The main way the Lenovo IdeaPad K1 stands out from the Android competition is with its range of apps. You like apps? Lenovo's got 'em! More than 30 of them, in fact, all included on the K1 out of the box, and that's before you get to the standard Android Market apps.
There's a range of games, including 3D action titles and card games, a radio app, a movie store, several music apps, a drawing app, ereading apps, instant messaging, video calling, printing, mobile security, the full version of Documents to Go, and… ah, you get the idea.
On top of that, you've got the Android Market and Lenovo's own App Shop (though the K1 is restricted to Android Market installations only initially, so you'll need to change that to use Lenovo's store.
In many cases, all of this means that there's a doubling up of apps. There are two gallery apps (both called Gallery, helpfully), two apps named Music (and third for accessing cloud music storage), two places to buy apps, two movie editing apps (Movie Story and the Android Movie Studio), two photo editing apps, two email apps and several ebook apps.
When you're first trying to explore what's on offer, it's ridiculously confusing and overwhelming. Don't get us wrong – we're all for a wide choice of apps, but having so many preloaded, and with identical names to the built-in ones, is a bit much.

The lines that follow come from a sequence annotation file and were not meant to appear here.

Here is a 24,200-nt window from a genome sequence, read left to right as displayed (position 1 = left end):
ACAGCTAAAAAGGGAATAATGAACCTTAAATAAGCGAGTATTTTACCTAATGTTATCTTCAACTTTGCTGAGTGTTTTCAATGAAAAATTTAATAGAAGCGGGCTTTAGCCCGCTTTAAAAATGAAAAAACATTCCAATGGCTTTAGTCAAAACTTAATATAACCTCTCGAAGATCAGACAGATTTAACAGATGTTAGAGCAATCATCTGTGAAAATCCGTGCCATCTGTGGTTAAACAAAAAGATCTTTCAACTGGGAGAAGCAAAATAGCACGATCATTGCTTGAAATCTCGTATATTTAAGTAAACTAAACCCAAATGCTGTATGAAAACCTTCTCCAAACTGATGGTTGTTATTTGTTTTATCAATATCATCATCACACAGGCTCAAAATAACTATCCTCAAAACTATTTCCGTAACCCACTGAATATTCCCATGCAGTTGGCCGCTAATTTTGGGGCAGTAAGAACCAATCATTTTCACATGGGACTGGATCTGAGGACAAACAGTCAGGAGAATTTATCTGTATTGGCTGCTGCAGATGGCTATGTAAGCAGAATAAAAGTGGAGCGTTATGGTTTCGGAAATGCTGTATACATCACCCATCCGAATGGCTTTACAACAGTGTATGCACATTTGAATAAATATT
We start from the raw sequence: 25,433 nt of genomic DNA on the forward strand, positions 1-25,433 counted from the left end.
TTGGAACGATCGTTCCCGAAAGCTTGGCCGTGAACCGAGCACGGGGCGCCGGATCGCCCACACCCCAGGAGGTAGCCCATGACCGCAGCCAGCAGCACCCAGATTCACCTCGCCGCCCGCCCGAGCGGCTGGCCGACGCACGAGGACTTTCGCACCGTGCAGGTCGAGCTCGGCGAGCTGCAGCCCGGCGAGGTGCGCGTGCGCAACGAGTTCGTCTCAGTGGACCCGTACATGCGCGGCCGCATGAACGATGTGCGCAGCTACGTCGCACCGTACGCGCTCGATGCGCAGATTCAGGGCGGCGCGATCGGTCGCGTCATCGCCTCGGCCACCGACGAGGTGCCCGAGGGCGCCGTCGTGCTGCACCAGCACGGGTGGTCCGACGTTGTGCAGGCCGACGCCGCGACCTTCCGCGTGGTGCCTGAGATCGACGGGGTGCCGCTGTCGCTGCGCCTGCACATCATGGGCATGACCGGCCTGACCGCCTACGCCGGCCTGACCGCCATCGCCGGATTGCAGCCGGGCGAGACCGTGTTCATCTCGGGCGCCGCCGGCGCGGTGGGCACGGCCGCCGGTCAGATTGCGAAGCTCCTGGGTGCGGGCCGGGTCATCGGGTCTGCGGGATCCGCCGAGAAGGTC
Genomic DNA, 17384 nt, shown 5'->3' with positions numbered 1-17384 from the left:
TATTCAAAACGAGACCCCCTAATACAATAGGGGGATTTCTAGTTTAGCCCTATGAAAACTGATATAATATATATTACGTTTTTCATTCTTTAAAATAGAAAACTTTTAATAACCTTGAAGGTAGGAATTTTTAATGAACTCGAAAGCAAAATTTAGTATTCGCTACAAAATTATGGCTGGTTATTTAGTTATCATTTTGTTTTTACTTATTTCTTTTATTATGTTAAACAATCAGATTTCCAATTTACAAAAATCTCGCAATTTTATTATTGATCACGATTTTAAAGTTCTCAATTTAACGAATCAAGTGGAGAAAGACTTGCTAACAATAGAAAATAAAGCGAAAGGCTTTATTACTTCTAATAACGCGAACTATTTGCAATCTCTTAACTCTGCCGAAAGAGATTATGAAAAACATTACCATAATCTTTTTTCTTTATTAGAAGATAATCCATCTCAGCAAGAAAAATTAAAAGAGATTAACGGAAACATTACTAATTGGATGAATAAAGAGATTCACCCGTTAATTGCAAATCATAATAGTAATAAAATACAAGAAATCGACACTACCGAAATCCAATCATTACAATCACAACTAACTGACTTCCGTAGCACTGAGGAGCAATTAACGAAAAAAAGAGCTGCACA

A more elegant solution to do something like this is to have an appealing app that offers you the option of downloading them – specifically, the way HTC does on Windows Phone 7 handsets, such as the HTC HD7.
You could argue that the Lenovo App Shop is the IdeaPad's version of this, but the HTC Hub in Windows Phone 7 is a nice, appealing place to explore. The App Shop is an assault of adverts and low-res graphics.
Screengrabs take forever to appear, and are usually dull when they do arrive. Different content tabs can be frustratingly slow to load. On top of that, the selection doesn't really seem to be exhaustive.
But lets be clear, many of the apps added by Lenovo do add some value. It's nice to have a few games to play out of the box (including Angry Birds, so there's one box ticked), and the card games in particular are good, even if performance when loading is a bit iffy.
The mSpot Movies app is included for renting films when on the go, which fills a gap in Google tablet offering.
Speaking of media, we popped a microSD card in the provided slot that was filled with music and movies, and they appeared without issue. Both Music apps found all our music and album art where possible, and the galleries apps had no problem playing back 1080p videos (we saw a few stutters here and there, but it was perfectly acceptable overall).
There are several video formats accepted, but MKV files are out, so you may find it easier to stick with MP4 and H.264.
There's a USB cable in the box that provides a way to transfer files onto the 32GB of storage. It worked fine on Windows 7, but wouldn't mount on any Macs we tried it on.
The web browser is the standard Android 3.1 version, complete with Adobe Flash 10.2. This means tabbed browsing, the single search/URL bar, pinch to zoom, text reflow, incognito tabs, bookmarking and all of that. We'll go into how well it works on the next page.